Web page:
Many in city signing up to STOP thieves Window-sticker program off to quick start

More than 1,000 take part

Fear of random stops expected to decrease number of car thefts

January 01, 1996|By Peter Hermann | Peter Hermann,SUN STAFF

More than 1,000 Baltimore residents, including a former judge whose Toyota has been stolen four times, have given city police permission to pull over their cars as part of a project aimed at curbing auto theft.

Since the program began in November, district stations throughout the city have been reporting heavy interest. Many people, it seems, don't mind being stopped by police occasionally if it can save their car from being stolen.

"I would feel that the program is really working if I was pulled over," said Alisa Lovera, 26, who lives near Fells Point and parks her Toyota Camry on the street each night. She put her sticker on a few weeks ago.

"It sounded like a very good service that the Police Department was providing to help ensure the safety of your vehicle," Mrs. Lovera said.

Exactly how many people have signed up for the initiative, called STOP (Stop Thief Owner Protected), is unknown, because the nine district stations still are compiling the numbers. But an informal survey showed that most have processed 100 to 200 applications.

"I'm starting to see the stickers on the street myself," said Lt. Ronald Savage, head of the auto theft unit. "It's encouraging. I have one on my personal car."

The program is ideal for city residents who don't normally drive late at night or early in the morning. People who get the stickers put them in their rear windows and sign a waiver that allows police to use the stickers as probable cause for a traffic stop.

Officers stop cars bearing stickers between 10 p.m. and 6 a.m. The program is mainly a deterrent -- the idea being that potential thieves will not steal a car with a sticker for fear of driving a car flagged for police inspection.

So far, there have been no reports of any car being pulled over -- either with a legitimate driver or a thief. But police said that should change as more and more residents join the program.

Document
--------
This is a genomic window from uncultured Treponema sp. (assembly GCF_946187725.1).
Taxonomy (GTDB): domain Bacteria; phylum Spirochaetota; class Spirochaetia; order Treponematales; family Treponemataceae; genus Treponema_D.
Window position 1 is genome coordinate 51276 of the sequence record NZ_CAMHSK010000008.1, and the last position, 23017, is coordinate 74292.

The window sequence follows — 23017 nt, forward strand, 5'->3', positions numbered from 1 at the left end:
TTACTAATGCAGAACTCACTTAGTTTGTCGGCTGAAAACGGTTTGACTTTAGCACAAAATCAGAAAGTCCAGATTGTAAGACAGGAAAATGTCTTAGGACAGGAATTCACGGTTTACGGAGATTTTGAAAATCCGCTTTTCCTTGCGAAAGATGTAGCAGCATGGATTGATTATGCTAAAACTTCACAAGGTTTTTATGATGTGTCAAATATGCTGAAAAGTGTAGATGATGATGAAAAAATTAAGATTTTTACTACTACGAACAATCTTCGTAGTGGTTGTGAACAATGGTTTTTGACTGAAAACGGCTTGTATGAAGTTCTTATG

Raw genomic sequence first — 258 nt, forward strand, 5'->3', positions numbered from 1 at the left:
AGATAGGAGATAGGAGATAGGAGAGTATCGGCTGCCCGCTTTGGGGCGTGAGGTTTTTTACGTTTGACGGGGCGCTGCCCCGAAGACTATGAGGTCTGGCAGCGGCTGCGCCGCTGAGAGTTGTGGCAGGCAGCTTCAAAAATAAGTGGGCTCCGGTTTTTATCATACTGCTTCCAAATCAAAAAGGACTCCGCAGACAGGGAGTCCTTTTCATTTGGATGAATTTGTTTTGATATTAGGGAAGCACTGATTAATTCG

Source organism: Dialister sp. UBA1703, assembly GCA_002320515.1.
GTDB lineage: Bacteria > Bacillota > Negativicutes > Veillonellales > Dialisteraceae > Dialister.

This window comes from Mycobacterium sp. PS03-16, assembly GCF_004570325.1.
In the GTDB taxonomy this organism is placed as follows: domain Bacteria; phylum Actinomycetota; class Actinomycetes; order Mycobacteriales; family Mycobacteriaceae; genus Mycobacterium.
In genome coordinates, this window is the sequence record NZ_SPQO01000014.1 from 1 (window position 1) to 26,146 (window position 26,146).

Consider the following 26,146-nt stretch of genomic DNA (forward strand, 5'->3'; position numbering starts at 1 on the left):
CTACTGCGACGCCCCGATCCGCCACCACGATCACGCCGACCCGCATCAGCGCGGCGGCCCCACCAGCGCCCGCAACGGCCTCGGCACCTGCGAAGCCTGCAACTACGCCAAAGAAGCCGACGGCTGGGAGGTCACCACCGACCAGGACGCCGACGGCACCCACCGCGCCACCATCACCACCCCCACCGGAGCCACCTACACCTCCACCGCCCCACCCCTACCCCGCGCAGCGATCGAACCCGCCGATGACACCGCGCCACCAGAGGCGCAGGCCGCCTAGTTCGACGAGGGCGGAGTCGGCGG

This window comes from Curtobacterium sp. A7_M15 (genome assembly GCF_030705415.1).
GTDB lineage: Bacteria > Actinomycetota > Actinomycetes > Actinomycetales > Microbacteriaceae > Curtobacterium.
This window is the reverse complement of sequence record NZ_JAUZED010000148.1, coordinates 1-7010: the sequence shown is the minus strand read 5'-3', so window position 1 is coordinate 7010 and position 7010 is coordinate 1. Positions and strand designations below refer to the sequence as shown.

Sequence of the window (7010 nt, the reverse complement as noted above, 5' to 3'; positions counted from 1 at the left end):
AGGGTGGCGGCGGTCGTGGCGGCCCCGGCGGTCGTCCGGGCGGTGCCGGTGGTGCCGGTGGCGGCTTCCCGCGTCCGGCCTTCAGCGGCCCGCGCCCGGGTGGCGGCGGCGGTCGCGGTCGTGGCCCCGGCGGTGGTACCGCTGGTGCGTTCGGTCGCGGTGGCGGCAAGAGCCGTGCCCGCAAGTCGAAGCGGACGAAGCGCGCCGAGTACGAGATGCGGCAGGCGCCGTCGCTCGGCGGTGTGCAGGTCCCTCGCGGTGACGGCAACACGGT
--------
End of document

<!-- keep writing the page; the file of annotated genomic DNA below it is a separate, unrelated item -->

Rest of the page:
"We've been really promoting this," said Lt. Dawn Jessa of the Southwestern District. "Each community association meeting that we attend, we discuss the program. It is advertised in our monthly newsletter."

Retired District Judge Joseph Broccolino said he hopes the sticker program will save his Toyota from being taken. "It seems to be a prize," the 77-year-old Northeast Baltimore resident said, noting that the car has been stolen and recovered four times in the past two years.

He was in the Eastern District station shortly after one theft, and the "desk sergeant said to me, 'They're chasing your car right now.' They caught it."

Mr. Broccolino, a city judge from 1962 to 1973, said he has seen countless auto theft suspects come before him. The teen-ager who stole his car the last time was sentenced to 18 months in jail.

"A lot of people complain about the lenient sentences," he said. "We in America have more people in prison than any other country in the world. I'm not too unhappy with what the judges and the police do. It's just a hopeless situation."

Mr. Broccolino said that in the 1960s and 1970s, the city's police commissioner ordered officers to stop cars randomly to check the drivers. "It was very effective, but, of course, the civil liberties union raised hell about that," he said.

The STOP program is similar to the random stops two decades ago, but this time, people being pulled over are giving their permission. Of course, it could lead to other troubles for the drivers, if for example, they are stopped after they have been drinking.

Lieutenant Jessa said many people who inquired about the program were hesitant to sign up around the holiday season. "We expect an influx after Jan. 1," she said.

Car theft has been a recurring problem for Baltimore and surrounding counties. But initiatives, such as a joint Baltimore County-City Auto Theft Task Force started in 1994, have helped.

Statistics released by the Maryland State Police show that car theft was the only major crime to decline during the first nine months of last year, compared with the same period of 1994.

Statewide, more than 29,000 cars were reported stolen from January to September 1994, compared with fewer than 27,000 last year. During the first nine months of last year in Baltimore, 8,309 cars were reported stolen, a 20 percent drop from same period in 1994, when 10,492 cars were taken.

Most people taking the stickers are elderly and are not normally out after 10 p.m., police said.

Officer Robert Hrica, who works the midnight shift in the Northeast District and lives in Canton, got stickers for his father, grandparents and neighbors. His mother's 1993 Dodge Shadow was stolen around Thanksgiving 1994.

"I haven't seen anybody on the road with it yet," Officer Hrica said. "I think it will act as some kind of deterrent. If [the criminals] see a sticker on the window of the car, maybe they won't bother."

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